At the 1975 Berlin Film Festival, the Silver Bear (the festival's highest award) was shared by Stuart Cooper's Overlord, a war drama that was a remarkable combination of archival documentary footage from World War II (culled from hundreds of hours) and a fictional narrative tracing the path of a young British soldier from his home to the beaches at Normandy. Produced as a commemoration of the 30th anniversary of D-Day, Cooper's film is simultaneously a realistic portrait of warfare and a poetic evocation of loss in which some of the most emotionally transcendent moments transpire in the realm of dreams.
The J.J. Abrams-produced Overlord, despite also being set during World War II and sharing the same title (which refers to the code name for the Allied invasion of Europe), has absolutely nothing to do with Cooper's film-quite the opposite, in fact. Instead, it is a gory throwback to '70s Nazispolitation films, although it doesn't have the conviction to truly follow through in its homage to that particularly sleazy strain of European trash cinema. The Third Reich left behind a particularly horrendous legacy of medical and experimental horrors that could be cinematically exploited for uniquely grisly effect, and the '70s were awash in such low-brow efforts, most of which were sexually explicit romps like Ilsa: She-Wolf of the S.S. (1975) and Salon Kitty (1976). Late in the decade, low-budget American horror director Ken Wiederhorn introduced the idea of undead Nazis super-soldiers in Shock Waves (1977), an idea that took hold and has been recycled numerous times ever since.
That is essentially the gist of Overlord, which opens in a U.S. bomber flying toward France as part of the coordinated Allied invasion on June 6, 1944. We are quickly introduced to a handful of soldiers-sensitive fresh-out-of-boot-camp private Boyce (Jovan Adepo), hardened munitions expert Ford (Wyatt Russell, who shares a strong resemblance to his father, actor Kurt Russell), Bronx wiseacre Tibbet (John Magaro), and awkward photographer Chase (Iain De Caestecker)-before crashing them in the forest of rural France in the middle of the night. Their objective is to take out a radio tower at the top of a church that overlooks a small village, but that plan is temporarily sidetracked by their discovery of some particularly nefarious Nazi scientific experiments involving a serum that resurrects corpses as super-powerful (and super-out-of-control) 1,000-year warriors. The experiments are overseen by your standard-issue bespectacled Nazi doctor in a white coat (Erich Redman) and a sadistic SS officer named Wafner (Pilou Asbk). The U.S. soldiers are aided by Chloe (Mathilde Ollivier), a young woman from the village whose parents were killed by the Nazis and whose aunt was subject to their experiments (she has a precocious 8-year-old brother to protect).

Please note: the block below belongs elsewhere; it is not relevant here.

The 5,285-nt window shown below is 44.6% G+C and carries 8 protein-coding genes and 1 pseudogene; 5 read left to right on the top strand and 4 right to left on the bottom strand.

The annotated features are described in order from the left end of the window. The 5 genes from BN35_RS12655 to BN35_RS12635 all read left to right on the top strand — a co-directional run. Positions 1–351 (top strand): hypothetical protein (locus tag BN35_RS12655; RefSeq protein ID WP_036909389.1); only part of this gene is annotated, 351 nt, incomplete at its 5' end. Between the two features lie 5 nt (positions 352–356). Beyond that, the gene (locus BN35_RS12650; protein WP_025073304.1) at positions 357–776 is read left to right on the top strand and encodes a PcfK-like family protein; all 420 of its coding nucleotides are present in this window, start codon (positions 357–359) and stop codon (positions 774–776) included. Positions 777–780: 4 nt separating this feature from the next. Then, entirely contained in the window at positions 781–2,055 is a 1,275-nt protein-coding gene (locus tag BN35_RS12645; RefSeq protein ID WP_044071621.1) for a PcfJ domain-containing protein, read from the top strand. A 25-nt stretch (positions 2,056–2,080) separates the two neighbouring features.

The screenplay by Billy Ray (The Last Tycoon) and Mark L. Smith (The Revenant) borrows the Nazi zombie soldier concept from Shock Waves and embeds it in a combat film that director Julius Avery treats with Saving Private Ryan-level seriousness. This produces something of a schizophrenic viewing experience, as the war-related sequences have a grim sense of intensity that is then radically counterbalanced by the gleeful absurdity of the story's horror elements. Avery, an Australian director whose feature debut was the little-seen crime drama Son of a Gun (2014) with Ewan McGregor, has a good sense of how to manage both the film's action and its horrors, although he never finds a way to make the two truly mesh. There is a plenty of gory fun to be had if that's your thing, but Overlord never really makes good on its premise or its potential to be something in genuinely bad taste.
Copyright © 2019 James Kendrick
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All images copyright © Paramount Home Entertainment
Overall Rating: (2.5)
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